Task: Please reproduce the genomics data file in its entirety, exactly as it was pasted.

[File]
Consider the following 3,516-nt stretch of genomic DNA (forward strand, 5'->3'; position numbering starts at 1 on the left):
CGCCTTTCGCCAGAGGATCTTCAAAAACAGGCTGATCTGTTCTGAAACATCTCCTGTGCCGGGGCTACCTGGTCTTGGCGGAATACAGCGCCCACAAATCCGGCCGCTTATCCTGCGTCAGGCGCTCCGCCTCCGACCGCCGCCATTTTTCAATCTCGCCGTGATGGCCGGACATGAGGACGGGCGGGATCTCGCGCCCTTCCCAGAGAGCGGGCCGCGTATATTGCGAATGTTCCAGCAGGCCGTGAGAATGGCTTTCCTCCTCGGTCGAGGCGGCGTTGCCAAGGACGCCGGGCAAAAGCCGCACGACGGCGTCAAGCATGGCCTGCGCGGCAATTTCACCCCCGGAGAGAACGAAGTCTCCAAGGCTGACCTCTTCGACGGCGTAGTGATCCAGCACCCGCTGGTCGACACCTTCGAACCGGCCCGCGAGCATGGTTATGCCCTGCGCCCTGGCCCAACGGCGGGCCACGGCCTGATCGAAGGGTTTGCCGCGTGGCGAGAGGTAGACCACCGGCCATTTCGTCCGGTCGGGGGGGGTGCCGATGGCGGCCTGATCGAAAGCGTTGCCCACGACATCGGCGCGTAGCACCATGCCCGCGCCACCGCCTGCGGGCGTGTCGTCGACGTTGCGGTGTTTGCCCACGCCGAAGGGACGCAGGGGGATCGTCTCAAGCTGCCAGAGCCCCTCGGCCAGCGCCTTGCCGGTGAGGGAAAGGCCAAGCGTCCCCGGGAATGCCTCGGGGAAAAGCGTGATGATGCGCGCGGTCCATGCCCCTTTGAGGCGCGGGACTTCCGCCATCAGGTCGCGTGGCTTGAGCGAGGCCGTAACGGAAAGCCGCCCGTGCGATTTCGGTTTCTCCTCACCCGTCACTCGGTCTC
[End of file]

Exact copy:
Consider the following 3,516-nt stretch of genomic DNA (forward strand, 5'->3'; position numbering starts at 1 on the left):
CGCCTTTCGCCAGAGGATCTTCAAAAACAGGCTGATCTGTTCTGAAACATCTCCTGTGCCGGGGCTACCTGGTCTTGGCGGAATACAGCGCCCACAAATCCGGCCGCTTATCCTGCGTCAGGCGCTCCGCCTCCGACCGCCGCCATTTTTCAATCTCGCCGTGATGGCCGGACATGAGGACGGGCGGGATCTCGCGCCCTTCCCAGAGAGCGGGCCGCGTATATTGCGAATGTTCCAGCAGGCCGTGAGAATGGCTTTCCTCCTCGGTCGAGGCGGCGTTGCCAAGGACGCCGGGCAAAAGCCGCACGACGGCGTCAAGCATGGCCTGCGCGGCAATTTCACCCCCGGAGAGAACGAAGTCTCCAAGGCTGACCTCTTCGACGGCGTAGTGATCCAGCACCCGCTGGTCGACACCTTCGAACCGGCCCGCGAGCATGGTTATGCCCTGCGCCCTGGCCCAACGGCGGGCCACGGCCTGATCGAAGGGTTTGCCGCGTGGCGAGAGGTAGACCACCGGCCATTTCGTCCGGTCGGGGGGGGTGCCGATGGCGGCCTGATCGAAAGCGTTGCCCACGACATCGGCGCGTAGCACCATGCCCGCGCCACCGCCTGCGGGCGTGTCGTCGACGTTGCGGTGTTTGCCCACGCCGAAGGGACGCAGGGGGATCGTCTCAAGCTGCCAGAGCCCCTCGGCCAGCGCCTTGCCGGTGAGGGAAAGGCCAAGCGTCCCCGGGAATGCCTCGGGGAAAAGCGTGATGATGCGCGCGGTCCATGCCCCTTTGAGGCGCGGGACTTCCGCCATCAGGTCGCGTGGCTTGAGCGAGGCCGTAACGGAAAGCCGCCCGTGCGATTTCGGTTTCTCCTCACCCGTCACTCGGTCTC